Take a guess at what Python will make of this line and hit Enter. If you guessed 4, help yourself to a cookie—that is exactly what it does. Python has evaluated 2+2, which in Python terms is known as an expression, and displayed the result. You can also use – for subtract, * for multiply, and / for divide. These symbols are known as operators. You will probably use +, –, *, and / the most. Here are some examples:

>>> 10–5
5
>>> 2*4
8
>>> 6/2+1
4
>>> –2+7
5

In the real world there is only one kind of number, but computers—and consequently Python—have several ways of representing numbers. The two most commonly used types of number are the integer and the float. Integers are whole numbers with no decimal point, whereas floats do have a decimal point and can store fractional values. Often it is obvious which one you should use—for instance, if your game has the concept of lives, you would use an integer to store them because you are not likely to have half a life or 3.673 lives. Float values are more often used for real-world values that need precision—for example, in a racing game your car may have a speed of 92.4302 miles per hour, which you would store in a float.

So far the numbers you have entered have been integers. To tell Python a number is a float, simply include a decimal point. For example, 5 and 10 are integers, but 5. and 10.0 are floats.

>>> 3/2
1.5
>>> 3.0/2.
1.5
>>> 3./2.
1.5

In addition to the basic math there are a number of other things you can do with numbers. Parentheses are used to ensure that something is calculated first; here is an example:

>>> 3/2+1
2.5
>>> 3/(2+1)
1.0

The first line calculates 3 divided by 2 first and then adds 1, giving the result 2.5. The second line calculates 2 plus 1 first, and so the result works out as 3 divided by 3, which is 1.

Another operator at your disposal is the power operator, which raises a value to a power. For instance, 2 to the power of 3 is the same as 2*2*2. The power operator is ** and works on integers and floats. Here are two examples of the power operator in action:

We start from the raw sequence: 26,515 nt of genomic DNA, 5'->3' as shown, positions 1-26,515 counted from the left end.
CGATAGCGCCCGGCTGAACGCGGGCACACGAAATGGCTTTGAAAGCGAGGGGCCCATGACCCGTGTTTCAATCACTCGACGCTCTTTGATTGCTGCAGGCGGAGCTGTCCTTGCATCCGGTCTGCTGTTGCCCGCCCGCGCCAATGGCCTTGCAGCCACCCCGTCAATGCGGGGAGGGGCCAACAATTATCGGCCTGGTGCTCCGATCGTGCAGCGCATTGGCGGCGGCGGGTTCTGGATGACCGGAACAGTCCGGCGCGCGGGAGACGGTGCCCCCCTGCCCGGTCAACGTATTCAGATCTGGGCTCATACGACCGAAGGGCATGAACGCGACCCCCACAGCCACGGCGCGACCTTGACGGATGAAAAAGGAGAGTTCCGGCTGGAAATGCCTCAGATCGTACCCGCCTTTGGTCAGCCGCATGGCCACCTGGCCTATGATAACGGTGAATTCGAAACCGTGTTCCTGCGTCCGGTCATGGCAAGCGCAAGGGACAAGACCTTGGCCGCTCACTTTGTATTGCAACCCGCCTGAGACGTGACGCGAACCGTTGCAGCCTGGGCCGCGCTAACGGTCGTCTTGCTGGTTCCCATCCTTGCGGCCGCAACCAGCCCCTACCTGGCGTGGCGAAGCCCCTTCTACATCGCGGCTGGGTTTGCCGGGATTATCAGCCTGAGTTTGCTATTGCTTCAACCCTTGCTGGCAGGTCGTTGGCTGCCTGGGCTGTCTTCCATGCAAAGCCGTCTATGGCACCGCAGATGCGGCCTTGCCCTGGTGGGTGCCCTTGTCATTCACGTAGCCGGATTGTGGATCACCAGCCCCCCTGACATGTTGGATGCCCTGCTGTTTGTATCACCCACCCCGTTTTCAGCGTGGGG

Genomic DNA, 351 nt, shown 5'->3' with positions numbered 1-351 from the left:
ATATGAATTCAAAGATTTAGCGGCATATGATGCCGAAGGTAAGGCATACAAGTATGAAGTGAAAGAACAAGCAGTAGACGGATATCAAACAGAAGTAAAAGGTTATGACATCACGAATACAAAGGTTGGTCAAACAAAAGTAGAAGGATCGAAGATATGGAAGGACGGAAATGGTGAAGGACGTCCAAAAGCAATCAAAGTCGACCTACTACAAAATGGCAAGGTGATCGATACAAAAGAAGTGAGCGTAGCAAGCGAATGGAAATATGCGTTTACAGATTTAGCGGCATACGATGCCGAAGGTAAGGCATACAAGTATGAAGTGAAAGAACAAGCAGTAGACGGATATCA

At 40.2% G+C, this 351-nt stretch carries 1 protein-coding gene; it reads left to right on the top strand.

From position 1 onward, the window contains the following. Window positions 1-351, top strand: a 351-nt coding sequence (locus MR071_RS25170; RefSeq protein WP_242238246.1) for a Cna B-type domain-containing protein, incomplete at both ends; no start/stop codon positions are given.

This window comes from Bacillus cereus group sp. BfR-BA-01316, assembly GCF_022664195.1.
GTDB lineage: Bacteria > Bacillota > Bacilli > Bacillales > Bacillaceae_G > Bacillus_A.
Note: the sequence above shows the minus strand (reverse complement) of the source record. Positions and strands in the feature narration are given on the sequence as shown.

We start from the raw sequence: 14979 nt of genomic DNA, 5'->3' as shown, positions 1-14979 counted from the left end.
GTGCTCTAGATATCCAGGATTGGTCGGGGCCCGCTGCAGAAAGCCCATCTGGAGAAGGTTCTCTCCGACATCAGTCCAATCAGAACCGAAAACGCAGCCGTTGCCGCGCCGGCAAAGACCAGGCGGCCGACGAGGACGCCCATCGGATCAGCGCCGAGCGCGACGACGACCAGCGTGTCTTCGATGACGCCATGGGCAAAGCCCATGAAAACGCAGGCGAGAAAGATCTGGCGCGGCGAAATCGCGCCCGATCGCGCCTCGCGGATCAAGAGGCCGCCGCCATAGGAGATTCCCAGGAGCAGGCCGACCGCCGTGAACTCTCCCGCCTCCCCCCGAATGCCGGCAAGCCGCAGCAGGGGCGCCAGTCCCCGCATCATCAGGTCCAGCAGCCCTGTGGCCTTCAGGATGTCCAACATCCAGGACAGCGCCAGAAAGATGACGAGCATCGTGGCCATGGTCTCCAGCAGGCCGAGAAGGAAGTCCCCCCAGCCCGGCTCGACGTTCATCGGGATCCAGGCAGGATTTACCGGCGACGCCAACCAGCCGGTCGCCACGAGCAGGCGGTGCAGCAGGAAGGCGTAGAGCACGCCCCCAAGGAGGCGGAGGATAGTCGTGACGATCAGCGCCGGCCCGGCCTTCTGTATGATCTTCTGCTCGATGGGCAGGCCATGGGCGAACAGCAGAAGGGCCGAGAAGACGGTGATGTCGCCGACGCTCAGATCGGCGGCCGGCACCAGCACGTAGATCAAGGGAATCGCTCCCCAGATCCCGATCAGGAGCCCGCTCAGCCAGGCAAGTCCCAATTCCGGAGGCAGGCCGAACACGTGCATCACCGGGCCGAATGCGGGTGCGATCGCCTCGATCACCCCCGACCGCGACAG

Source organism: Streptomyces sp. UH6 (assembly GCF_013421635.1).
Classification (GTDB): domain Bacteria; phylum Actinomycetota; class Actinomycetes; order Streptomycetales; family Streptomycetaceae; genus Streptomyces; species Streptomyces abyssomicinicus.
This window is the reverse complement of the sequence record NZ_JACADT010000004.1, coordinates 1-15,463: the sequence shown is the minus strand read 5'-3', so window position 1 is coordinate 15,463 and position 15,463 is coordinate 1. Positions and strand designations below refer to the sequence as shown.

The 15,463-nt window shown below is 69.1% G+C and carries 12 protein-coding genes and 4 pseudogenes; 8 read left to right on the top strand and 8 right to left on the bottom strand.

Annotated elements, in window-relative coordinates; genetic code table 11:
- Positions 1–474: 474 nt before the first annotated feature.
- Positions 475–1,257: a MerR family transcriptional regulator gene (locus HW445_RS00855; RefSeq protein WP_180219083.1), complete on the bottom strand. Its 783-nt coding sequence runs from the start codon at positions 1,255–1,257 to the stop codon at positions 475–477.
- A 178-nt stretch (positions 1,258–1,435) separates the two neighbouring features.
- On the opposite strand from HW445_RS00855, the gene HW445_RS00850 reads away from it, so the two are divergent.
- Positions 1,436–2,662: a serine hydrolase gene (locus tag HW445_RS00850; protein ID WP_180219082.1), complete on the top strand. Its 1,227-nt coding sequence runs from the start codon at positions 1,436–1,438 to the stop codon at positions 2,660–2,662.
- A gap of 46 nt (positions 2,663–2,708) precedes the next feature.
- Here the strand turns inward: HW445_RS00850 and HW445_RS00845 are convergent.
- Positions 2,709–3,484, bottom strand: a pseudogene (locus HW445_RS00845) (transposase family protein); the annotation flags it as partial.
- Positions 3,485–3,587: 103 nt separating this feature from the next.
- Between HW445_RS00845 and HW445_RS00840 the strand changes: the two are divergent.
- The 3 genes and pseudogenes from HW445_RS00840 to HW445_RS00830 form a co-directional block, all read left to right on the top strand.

>>> 2**3
8
>>> 3.0**4
81.0

Python 3 handles calculations and number information in a very expectable way, unlike its predecessor, or many other languages. Many languages have a range from -2147 million to 2147 million, giving you a range of a bit over 4 billion. Python 3, however, is not bounded like this.

Let’s create a large number by calculating 2 to the power of 100, which is 2×2×2×2…×2 repeated 100 times.

>>> 2**100
1267650600228229401496703205376

Now that is a big number! If you are feeling brave, try calculating 2**1000 or even 2**10000 and watch your screen fill up with massive numbers.

Let’s introduce you to one more operator before the next section. The modulus (%) operator calculates the remainder of a division. For example, 15 modulus 6 is 3, because 6 goes into 15 two times with 3 left over. Let’s ask Python to do this for us:

>>> 15%6
3

With this handful of operators, you now can calculate anything that can be calculated, whether it is a 15 percent tip on two plates of fugu-sashi or the damage done by an orc hitting armor with a +1 axe.

I don’t know much about orcs, but let’s calculate that tip on two plates of fugu-sashi (raw blowfish, a delicacy in Japan that I hope to try one day). Fugu is quite expensive, anything up to $200, because, if it isn’t prepared by specially trained chefs, eating it can be fatal! Let’s say we find a restaurant in Tokyo that serves a tempting plate of fugu for $100. We can use Python to calculate the tip for us:

>>> (100*2)*15/100
30.0

This calculates 15 percent of the price of two $100 plates—a $30 tip. Good enough for this restaurant but the numbers will change depending on where we buy our fugu and the quality of the service. We can make this clearer and more flexible by using variables. A variable is a label for a value, and when you create a variable you can use it in place of the number itself. In our tip calculation we could have three variables: the price of the fugu, the number of plates, and the tip percentage. To create a variable, type its name followed by an equal sign (=), then the value you want to give it:

>>> price = 100
>>> plates = 2
>>> tip = 15

The equal sign (=) is known as an assignment operator.

Image Caution  Python variables are case sensitive, which means that if the variable names are capitalized differently, Python will treat them as being completely unique—which means Apples, APPLES, and ApPlEs are treated as three different variables.

We can now use these three variables in place of numbers. Let’s calculate our tip again:

>>> (price*plates)*(tip/100)
30.0